Discover ways to work through hip injuries and what to expect from replacement surgery.

A broken-hip diagnosis can be emotionally devastating, but with proper rehab and encouragement, hip-replacement patients can return to their previous mobility.

More than 300,00 people age 65 and up are hospitalized each year with hip fractures, according to national statistics from the Centers for Disease Control and Prevention. Falls are to blame for 95 percent of those injuries.

Hip joints can also be damaged by arthritis or years of use. Dr. Abraham Lin, assistant chief of orthopedics at Kaiser Permanente Downey Medical Center in California, says the first indication of impaired joint health is pain. Hip injuries are best examined by X-ray.

The operation
The hip joint is located where the upper end of the femur, or thigh bone, meets the pelvis. The end of the femur, called the femoral head, fits in a socket in the pelvis. Depending on the severity of the fracture, the femoral head is repaired either with pins or by replacing the entire stem.

For a hip fracture, stem replacement involves drilling into the bone and placing a new stem in the femur where the “neck” was broken.


Lin says a full hip replacement is performed when the socket is damaged from wear and tear. Typically, full replacements are performed when a patient also suffers from osteoarthritis or a severe loss in bone density.

Patients are usually hospitalized a few days, Lin says. Depending on overall condition, they will need to go to a rehabilitation facility for 3-6 weeks to ensure mobility, flexibility and coordination needs are met before they return home.

“In general, the sooner you start mobilizing, the safer patients are,” Lin says. “Moving also helps fight blood clots and infections. As a caregiver, it’s important to provide that support — to give them hope that they can get back to their previous function. Especially if it’s an unplanned surgery due to a fall.”

Post-surgery game plan
The exercises involved in rehabilitation are meant to strengthen the hip abductor muscle.

Lin says he recommends patients do the exercises they learn in rehab to help maintain their strength, balance and to protect against future falls and injuries.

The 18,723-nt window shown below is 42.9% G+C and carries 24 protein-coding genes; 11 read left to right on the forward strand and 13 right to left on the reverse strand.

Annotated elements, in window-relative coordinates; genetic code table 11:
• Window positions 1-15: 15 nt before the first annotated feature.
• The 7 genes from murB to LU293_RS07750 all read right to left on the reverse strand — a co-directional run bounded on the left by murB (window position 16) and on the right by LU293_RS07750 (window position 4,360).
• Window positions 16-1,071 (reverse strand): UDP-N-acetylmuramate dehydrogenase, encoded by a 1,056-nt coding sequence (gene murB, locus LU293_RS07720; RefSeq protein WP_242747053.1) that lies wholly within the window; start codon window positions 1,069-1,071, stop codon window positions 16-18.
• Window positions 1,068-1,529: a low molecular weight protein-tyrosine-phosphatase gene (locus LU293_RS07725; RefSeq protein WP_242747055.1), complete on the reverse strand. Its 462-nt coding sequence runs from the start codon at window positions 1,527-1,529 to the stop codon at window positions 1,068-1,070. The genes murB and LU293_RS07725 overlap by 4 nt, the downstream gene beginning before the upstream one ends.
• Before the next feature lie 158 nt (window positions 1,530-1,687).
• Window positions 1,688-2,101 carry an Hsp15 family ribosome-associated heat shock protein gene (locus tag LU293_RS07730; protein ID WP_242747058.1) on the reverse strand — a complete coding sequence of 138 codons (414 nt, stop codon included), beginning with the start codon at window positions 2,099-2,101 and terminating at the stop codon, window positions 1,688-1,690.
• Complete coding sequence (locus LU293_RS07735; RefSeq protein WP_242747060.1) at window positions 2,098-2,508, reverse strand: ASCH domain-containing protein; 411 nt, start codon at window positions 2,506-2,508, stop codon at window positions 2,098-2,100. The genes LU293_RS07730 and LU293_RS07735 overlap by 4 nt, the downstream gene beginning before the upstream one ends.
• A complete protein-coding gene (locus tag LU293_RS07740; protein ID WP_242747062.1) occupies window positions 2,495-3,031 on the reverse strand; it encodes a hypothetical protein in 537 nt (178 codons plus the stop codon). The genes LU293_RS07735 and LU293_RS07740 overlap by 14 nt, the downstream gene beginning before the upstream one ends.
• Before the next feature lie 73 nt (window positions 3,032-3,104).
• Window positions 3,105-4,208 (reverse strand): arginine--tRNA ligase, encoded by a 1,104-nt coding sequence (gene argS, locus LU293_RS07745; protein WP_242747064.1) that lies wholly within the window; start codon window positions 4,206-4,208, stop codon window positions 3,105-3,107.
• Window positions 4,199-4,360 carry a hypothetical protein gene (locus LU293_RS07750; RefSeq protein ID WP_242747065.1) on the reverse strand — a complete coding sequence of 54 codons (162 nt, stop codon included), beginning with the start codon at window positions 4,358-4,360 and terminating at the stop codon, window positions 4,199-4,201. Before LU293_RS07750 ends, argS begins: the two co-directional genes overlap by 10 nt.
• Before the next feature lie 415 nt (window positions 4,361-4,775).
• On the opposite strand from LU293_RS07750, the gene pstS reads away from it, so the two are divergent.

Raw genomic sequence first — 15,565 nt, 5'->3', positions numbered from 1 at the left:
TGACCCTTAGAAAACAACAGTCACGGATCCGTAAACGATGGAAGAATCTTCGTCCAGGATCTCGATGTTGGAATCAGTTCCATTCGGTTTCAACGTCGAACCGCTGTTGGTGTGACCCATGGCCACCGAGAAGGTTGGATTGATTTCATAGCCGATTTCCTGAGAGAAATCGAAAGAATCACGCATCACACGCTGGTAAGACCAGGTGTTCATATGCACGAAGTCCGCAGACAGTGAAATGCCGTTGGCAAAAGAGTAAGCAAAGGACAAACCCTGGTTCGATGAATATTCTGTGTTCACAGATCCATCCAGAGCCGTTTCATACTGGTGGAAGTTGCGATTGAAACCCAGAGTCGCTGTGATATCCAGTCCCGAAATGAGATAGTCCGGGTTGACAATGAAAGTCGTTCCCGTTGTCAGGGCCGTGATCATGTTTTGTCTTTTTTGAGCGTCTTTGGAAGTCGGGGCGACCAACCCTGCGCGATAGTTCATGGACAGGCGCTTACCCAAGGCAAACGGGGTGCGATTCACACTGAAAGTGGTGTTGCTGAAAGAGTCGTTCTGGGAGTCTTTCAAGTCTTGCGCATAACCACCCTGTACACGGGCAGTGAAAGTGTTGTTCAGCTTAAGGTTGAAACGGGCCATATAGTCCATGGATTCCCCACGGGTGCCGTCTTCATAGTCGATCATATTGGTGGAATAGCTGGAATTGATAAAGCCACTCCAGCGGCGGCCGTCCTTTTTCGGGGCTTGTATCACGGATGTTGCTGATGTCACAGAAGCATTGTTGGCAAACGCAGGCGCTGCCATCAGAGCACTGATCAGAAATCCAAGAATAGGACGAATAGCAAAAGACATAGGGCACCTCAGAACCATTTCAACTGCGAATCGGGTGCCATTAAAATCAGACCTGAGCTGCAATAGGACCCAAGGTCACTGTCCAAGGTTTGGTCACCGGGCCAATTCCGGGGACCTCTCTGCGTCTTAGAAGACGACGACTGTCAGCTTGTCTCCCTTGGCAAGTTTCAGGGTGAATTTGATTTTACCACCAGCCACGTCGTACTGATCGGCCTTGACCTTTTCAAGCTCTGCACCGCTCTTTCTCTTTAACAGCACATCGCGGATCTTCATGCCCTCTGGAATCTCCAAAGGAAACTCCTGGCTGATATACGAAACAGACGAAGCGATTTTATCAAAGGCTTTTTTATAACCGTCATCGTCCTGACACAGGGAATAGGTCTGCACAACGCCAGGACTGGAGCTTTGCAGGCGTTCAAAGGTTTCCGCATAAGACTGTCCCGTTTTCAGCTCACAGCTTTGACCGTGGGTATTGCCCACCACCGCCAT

Lin says it’s in post-op when caregivers and their positive support are most needed.
“The caregivers play a big part in providing patients with encouragement in recovery and the therapy that follows,” he says. “I think these types of injuries can seem kind of traumatic, especially for elderly patients. I feel like maybe they think their overall health is declining and that they won’t be able to get to their previous level of activity.”

In general, once the surgery is performed and the joint has healed, the hips are better protected from the general wear of day-to-day activity. Lin warns there is potential for breaks below the implant.

“Technically, it can be a ‘Stress-Riser’ having metal transitioning into the bone, so it’s not uncommon to see people who fall suffer a break below what was fixed. But once you have the surgery, you can’t really have a hip fracture in the same place.”

One critical thing caregivers can do is address and remove any fall hazards in a loved one’s home. Something as simple as removing a rug from the kitchen or installing grab bars inside the bathroom can go a long way toward preventing an accident.

Lin says the caregiver can also be an advocate for their loved one if there is an issue with post-operative pain or infection.

While most patients suffer a decline in function after a hip fracture, there are some patients that can really bounce back,” he says. “Encouragement from their loved ones is very helpful. We definitely see some patients that get back to that same level of activity with rehabilitation and encouragement from family members and caregivers.”

Non-surgical option
In the rare case where a surgery is not indicated, Lin says it is important for patients to be active. Being active is also important in prevention. Where a pool is available, water exercise helps maintain joint and cardiovascular health. Lin also recommends using a stationary bike, treadmill or simply walking on at, even surfaces.

“Low-impact activities can help preserve the joints while maintaining cardiovascular fitness,” Lin says. “Higher- impact activities that involve planting or twisting the hips and legs can lead to a higher rate of injury. In general, staying active with exercise — which also helps balance, coordination, muscle strength and overall health — will preserve the joints and can help prevent future falls.”

Dr. Abraham Lin is the Assistant Chief of Orthopaedics, Department of Orthopaedic Surgery for the Kaiser Permanente Downey Medical Center in Southern California.

Chad Eiler is the senior copywriter for Healthy Living Made Simple.